build go executable

Both will produce more or less the same results though one requires fewer keystrokes. The amount of keystrokes you save is not really the main goal here. The goal is to train yourself in breaking a problem down to its essence. This not only helps you when searching for things, but also when you are building something since it can help you identify sub-problems.


When dealing with the unknown, you are almost certainly going to face errors. Some may be easy, others not so easy. They can also be very demoralising. I faced, and still face, many errors and challenges every day. What has helped me persevere over the years is the following belief:

Every error is the result of some action somewhere and is probably solvable.

As part of this belief, I developed an intuition when it comes to searching for information that can help me solve the problem. The below diagram is an attempt to make this intuition more concrete:


If you internalise the above, then any problem is solvable. When you believe that, and follow a similar approach, then the real question is whether the thing you are trying to solve is worth your time.

Short Feedback Loops

A key element of the flow described above are short feedback loops. Whether you're trying to print a string on the console, debug an error, or anything else, you want to make sure that you have a short feedback loop in place. What does that mean? It means receiving feedback from your actions as quickly as possible.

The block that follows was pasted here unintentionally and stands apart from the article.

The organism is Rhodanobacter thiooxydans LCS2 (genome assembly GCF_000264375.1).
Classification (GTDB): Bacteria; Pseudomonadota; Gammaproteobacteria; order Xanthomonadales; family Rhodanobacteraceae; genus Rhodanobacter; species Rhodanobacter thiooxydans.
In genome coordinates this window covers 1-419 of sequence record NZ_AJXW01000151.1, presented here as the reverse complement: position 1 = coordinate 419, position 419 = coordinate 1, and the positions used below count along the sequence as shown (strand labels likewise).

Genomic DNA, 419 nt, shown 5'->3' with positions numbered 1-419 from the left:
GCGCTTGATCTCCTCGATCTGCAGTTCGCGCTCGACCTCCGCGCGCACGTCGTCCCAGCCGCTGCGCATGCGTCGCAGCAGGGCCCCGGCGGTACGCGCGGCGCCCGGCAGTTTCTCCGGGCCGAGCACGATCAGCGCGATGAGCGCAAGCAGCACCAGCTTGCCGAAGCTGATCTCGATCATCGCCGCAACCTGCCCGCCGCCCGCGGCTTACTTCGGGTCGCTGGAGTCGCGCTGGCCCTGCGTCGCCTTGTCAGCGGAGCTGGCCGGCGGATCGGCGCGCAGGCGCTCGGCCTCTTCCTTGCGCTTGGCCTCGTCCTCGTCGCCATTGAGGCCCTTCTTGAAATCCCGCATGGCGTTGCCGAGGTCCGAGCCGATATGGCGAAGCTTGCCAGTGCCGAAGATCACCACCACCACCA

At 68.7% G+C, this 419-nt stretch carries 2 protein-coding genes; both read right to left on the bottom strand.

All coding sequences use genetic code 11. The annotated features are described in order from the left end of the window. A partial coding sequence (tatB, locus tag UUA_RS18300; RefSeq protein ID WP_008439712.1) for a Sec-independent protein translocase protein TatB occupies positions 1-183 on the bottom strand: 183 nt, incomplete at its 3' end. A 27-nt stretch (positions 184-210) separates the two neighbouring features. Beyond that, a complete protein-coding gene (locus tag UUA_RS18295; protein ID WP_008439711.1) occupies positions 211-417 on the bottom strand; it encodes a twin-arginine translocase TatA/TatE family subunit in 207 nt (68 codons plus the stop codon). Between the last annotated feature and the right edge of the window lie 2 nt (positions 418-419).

Minimise the distance between your action (input) and the outcome (output).

A good example of a short feedback loop mechanism is a repl. You type some input, press enter, and you get immediate output (feedback) back. In our Go example, the reason why the second step in the process is building the executable is because that will give you a very fast feedback loop when trying to fill in the rest. You start with printing a hello world, and then you move toward parsing arguments. For both of these, you have an extremely fast feedback loop with ./run-my-executable.

Another mechanism is TDD and unit tests. If you don't know where to start, traditional print statements can also provide you with extremely fast feedback—though you need to be extra meticulous in the sense that you have to place them strategically in your code. Add too many, and you get information overload. Too little, and you're not getting enough information. Even the order in which you add or remove them makes a difference.

Let's take an example. You are faced with the following problem: your code is returning an error, you don't have tests, and you're not sure where to start. The first step is to establish which code path is exercised (i.e., "Ah, it's class A, method-B which calls method-C from class D and its own private method-E.") Then you proceed with narrowing down the scope:



If all of the above fails, sometimes the best course of action is to throw something away and start fresh. It's much easier to keep going down the rabbit hole once you're in it than it is to take a step back. If you're using Git, you can exit the rabbit hole with a git reset. This will give you the time to reset mentally and approach the problem with a fresh perspective.

Reframing Polymathy

I hope this blog post left you with some techniques to improve your own problem-solving ability. I equally hope that if you're a generalist, I've given you a different perspective from which to view yourself and others; one which makes you feel proud. We can also change the original quote ever so slightly so that it makes people more curious and allows you to expose your greatest skill:

Jack of All Trades, Master of One.